In the journal, the writer explain that feminism is critique international human rights and fight for women rights while the cultural relativism critique the International Human Rights and fight for the culture. I do agree that in practice International Human rights is not universal especially for women since there is a lot of discrimination towards women. But I am not fully agreed with the writer, that state feminism can cooperate with cultural relativism. If the feminism could cooperate together since there are several things that could not be combine such as human right and culture. For example is the Female Genital Mutilation that known as the culture in some region but it was violating the women rights.
And that notion contradicts completely with the idea of feminism in the international relations. Feminism sees the condition that the world is creating a patriarchal hegemony, a hegemon that heavily biases for the advantage of men, and undermining the role and value of women, and with the progress of civilization, the conditions for women does not reflect as such anymore, that for the better establishment of the society, women needs to be involved in the process for decision making and policy making, and equal chances must be given for women to be involved in the decisions that would affect themselves, rather than men deciding it for women. Feminists see the world needs to be deconstructed for the inclusions of women and better conditions in the society regarding
However just because men and women are different does not mean that one is better than the other, in fact the existence of humanity depends on these differences. And these differences are what we call complementary and they are part of the design of humanity. I am against feminism because I believe that equality and fair treatment should not be gender specific. And I don’t need feminism because I am just as strong and equally important as my male counterparts. I don’t need to constantly point out the fact that I’m female to make a point in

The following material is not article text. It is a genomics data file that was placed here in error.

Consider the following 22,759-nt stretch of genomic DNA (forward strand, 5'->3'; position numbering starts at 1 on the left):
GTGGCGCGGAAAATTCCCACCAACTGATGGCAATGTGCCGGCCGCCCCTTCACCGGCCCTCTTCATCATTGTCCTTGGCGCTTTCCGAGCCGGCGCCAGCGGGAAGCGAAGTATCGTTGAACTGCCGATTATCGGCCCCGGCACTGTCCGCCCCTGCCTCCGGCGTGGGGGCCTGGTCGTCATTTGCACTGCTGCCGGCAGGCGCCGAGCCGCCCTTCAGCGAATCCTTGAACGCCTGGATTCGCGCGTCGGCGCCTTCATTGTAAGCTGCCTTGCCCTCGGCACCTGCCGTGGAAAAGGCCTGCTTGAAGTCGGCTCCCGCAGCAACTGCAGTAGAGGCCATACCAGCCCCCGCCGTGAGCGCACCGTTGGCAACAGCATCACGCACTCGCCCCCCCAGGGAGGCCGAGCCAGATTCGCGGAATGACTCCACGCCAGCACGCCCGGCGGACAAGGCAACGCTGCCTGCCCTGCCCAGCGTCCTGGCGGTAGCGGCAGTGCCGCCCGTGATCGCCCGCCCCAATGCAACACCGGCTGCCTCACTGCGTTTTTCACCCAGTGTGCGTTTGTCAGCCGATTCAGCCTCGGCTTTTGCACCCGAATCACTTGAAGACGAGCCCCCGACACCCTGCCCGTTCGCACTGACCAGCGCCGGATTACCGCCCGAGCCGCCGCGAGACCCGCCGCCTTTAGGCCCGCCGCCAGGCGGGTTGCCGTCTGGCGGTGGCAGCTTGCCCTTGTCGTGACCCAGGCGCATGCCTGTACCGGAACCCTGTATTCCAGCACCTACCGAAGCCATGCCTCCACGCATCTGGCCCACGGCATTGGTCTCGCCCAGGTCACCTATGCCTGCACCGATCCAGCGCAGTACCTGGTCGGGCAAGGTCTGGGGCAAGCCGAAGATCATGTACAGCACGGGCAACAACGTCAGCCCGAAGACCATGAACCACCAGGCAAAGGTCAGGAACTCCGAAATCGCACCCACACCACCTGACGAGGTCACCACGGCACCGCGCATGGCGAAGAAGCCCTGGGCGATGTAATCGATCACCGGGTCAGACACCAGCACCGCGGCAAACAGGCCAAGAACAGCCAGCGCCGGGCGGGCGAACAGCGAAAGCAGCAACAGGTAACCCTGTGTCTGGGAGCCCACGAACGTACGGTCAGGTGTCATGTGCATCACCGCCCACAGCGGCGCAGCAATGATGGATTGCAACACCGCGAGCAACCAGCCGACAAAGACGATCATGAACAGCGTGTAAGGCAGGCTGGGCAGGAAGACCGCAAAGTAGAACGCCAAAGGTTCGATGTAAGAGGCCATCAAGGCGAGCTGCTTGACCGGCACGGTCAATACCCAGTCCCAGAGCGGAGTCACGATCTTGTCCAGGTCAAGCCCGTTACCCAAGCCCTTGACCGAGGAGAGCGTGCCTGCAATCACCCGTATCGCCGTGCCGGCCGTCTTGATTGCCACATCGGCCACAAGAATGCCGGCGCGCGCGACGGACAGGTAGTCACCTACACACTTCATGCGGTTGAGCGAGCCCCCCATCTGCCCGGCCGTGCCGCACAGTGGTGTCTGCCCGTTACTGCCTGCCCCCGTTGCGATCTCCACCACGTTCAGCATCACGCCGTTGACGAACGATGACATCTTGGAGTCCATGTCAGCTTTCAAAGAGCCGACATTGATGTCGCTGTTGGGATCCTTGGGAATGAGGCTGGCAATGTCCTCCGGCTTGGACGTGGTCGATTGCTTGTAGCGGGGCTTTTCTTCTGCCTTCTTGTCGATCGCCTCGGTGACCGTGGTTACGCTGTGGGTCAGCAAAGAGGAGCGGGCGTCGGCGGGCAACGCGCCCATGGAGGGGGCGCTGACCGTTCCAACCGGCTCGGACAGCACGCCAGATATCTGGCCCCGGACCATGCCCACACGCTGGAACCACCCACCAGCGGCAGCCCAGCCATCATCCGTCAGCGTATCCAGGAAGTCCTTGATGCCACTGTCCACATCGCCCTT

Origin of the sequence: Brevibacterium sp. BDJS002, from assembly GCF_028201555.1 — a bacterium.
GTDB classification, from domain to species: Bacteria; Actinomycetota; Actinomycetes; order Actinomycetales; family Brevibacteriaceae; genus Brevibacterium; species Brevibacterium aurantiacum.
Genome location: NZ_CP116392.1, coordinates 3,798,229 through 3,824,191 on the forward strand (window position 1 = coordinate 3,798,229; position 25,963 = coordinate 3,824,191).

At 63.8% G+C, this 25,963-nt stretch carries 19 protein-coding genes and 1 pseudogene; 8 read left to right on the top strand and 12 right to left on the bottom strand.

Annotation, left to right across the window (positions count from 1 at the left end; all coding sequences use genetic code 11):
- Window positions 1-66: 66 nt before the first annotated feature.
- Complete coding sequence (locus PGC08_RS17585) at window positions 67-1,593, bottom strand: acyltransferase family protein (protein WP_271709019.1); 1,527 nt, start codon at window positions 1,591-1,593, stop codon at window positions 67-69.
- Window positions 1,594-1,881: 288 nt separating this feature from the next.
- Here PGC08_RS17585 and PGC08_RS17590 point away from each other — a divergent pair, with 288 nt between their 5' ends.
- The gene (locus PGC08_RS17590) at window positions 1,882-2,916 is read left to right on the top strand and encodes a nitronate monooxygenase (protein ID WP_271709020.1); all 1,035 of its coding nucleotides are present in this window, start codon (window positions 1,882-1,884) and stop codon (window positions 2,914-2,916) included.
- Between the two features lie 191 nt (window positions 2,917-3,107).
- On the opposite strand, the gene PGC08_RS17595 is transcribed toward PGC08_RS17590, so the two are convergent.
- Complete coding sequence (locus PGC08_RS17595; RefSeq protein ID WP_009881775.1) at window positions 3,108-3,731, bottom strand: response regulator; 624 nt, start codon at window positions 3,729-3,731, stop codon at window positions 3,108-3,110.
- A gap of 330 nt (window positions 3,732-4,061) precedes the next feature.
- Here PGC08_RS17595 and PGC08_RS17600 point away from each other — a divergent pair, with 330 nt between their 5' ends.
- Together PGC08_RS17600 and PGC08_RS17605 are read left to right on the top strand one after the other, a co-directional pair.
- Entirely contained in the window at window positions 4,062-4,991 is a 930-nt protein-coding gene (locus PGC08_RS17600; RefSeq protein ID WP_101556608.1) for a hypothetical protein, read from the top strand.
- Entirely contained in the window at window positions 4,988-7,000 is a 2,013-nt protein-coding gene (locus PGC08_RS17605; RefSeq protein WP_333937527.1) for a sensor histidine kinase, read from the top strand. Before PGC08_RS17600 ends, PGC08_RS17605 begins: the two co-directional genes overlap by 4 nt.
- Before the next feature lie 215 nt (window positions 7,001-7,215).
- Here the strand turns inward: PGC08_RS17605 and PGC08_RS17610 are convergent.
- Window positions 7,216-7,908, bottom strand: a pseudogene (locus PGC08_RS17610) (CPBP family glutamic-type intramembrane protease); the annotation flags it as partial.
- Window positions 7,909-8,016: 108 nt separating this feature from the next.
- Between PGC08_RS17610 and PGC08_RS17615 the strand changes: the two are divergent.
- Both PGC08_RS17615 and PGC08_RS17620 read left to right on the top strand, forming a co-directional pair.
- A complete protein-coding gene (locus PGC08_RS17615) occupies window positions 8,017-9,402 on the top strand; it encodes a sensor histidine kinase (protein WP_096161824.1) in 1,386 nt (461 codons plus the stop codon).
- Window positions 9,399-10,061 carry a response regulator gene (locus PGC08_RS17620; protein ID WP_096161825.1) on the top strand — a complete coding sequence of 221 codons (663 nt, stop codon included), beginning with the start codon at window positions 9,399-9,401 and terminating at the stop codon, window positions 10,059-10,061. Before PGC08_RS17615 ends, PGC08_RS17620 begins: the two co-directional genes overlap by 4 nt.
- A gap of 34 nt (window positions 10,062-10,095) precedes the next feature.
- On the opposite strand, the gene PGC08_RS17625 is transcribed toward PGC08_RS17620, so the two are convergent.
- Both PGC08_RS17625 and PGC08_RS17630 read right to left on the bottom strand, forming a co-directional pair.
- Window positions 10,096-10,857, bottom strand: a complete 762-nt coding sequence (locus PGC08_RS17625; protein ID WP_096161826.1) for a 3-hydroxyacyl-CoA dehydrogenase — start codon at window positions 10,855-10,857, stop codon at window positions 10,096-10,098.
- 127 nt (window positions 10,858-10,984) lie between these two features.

It is also a prerequisite for developing effective strategies to liberate women and identifies the underlying causes of women’s subordination. Dr. Rosemarie Tong a distinguished Professor of Health Care Ethics in the Department of Philosophy, suggests that feminist theory attempts to describe women’s oppression, to explain its causes and consequences, and to prescribe strategies for women’s liberation. In “Women Do Theory,” Jane Flax, a professor in the department of political science, suggests that theory is a systematic, analytic approach to everyday experience. Flax argues that everybody does this unconsciously and that to theorize is to bring this unconscious process to a conscious level so that it can be developed and refined. According to Flax, feminist theory seeks to understand the power differential between men and women, seeks to understand women’s oppression—how it evolved, how it changes over time, how it is related to other forms of oppression and how to overcome these oppressions.